Deadlock Between LLC’s Co-Managers Requires Hearing in Dissolution Proceeding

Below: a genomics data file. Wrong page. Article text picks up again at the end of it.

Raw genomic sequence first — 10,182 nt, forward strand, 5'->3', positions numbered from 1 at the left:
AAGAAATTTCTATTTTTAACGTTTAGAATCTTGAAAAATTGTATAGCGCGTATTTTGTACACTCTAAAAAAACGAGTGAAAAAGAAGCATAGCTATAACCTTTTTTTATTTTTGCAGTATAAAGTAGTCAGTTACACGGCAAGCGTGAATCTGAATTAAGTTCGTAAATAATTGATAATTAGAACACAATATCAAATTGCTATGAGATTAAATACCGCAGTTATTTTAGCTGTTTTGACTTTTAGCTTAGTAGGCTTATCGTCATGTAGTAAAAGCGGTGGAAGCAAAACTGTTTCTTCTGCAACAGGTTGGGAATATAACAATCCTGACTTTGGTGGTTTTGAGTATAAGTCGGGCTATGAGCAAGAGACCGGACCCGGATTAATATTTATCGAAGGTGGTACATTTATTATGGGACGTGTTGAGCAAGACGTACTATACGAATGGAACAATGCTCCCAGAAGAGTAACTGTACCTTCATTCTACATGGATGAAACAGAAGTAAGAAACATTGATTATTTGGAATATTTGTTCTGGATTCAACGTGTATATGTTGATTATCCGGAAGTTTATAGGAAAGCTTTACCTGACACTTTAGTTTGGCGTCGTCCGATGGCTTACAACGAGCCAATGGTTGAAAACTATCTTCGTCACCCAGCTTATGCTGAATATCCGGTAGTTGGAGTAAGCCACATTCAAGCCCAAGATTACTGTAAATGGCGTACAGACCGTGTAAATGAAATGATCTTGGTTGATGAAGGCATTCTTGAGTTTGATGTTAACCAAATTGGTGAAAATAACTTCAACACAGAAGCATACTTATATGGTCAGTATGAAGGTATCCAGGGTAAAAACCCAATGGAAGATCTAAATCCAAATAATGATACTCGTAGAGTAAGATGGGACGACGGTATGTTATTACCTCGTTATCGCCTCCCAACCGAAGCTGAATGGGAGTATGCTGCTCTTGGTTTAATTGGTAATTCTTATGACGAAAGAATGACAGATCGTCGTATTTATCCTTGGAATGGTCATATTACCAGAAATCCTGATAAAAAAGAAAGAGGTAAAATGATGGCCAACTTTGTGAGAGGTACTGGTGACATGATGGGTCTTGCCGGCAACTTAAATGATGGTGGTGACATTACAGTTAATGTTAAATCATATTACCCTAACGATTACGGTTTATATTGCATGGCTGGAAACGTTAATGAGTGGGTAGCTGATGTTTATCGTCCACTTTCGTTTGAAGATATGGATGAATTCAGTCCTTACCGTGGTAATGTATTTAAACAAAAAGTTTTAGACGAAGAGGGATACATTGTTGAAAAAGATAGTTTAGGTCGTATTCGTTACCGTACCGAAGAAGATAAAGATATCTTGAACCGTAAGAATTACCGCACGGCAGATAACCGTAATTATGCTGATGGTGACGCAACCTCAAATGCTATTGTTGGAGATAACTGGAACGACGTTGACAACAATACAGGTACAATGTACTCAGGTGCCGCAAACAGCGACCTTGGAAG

Advanced 23, LLC v Chamber House Partners, LLC, 2017 NY Slip Op 32662(U) [Sup Ct NY County Dec. 15, 2017].  Deadlock is not an independent basis for judicial dissolution of New York LLC’s under the governing standard adopted in the 1545 Ocean Avenue case but, as Manhattan Commercial Division Justice Saliann Scarpulla explains in her decision, when two co-equal managers are unable to cooperate, the court “must consider the managers’ disagreement in light of the operating agreement and the continued ability of [the LLC] to function in that context.” In Advanced 23, the co-managers exchanged accusations of bad acts and omissions, e.g., one of them transferring LLC funds to an unauthorized bank account, raising material issues of fact as to the effectiveness of the LLC’s management and therefore requiring an evidentiary hearing, which is just what Justice Scarpulla ordered. Of further note, in a companion decision denying the respondent’s motion to dismiss the petition (read here), Justice Scarpulla rejected without discussion the respondent’s argument that judicial dissolution under LLC Law § 702 was unavailable based on a provision in the operating agreement stating that the LLC “will be dissolved only upon the unanimous determination of the Members to dissolve.” In that regard, the decision aligns with Justice Stephen Bucaria’s holding in Matter of Youngwall, that even an express waiver of the right to seek judicial dissolution of an LLC is void as against public policy. Continue Reading Winter Case Notes: LLC Deadlock and Other Recent Decisions of Interest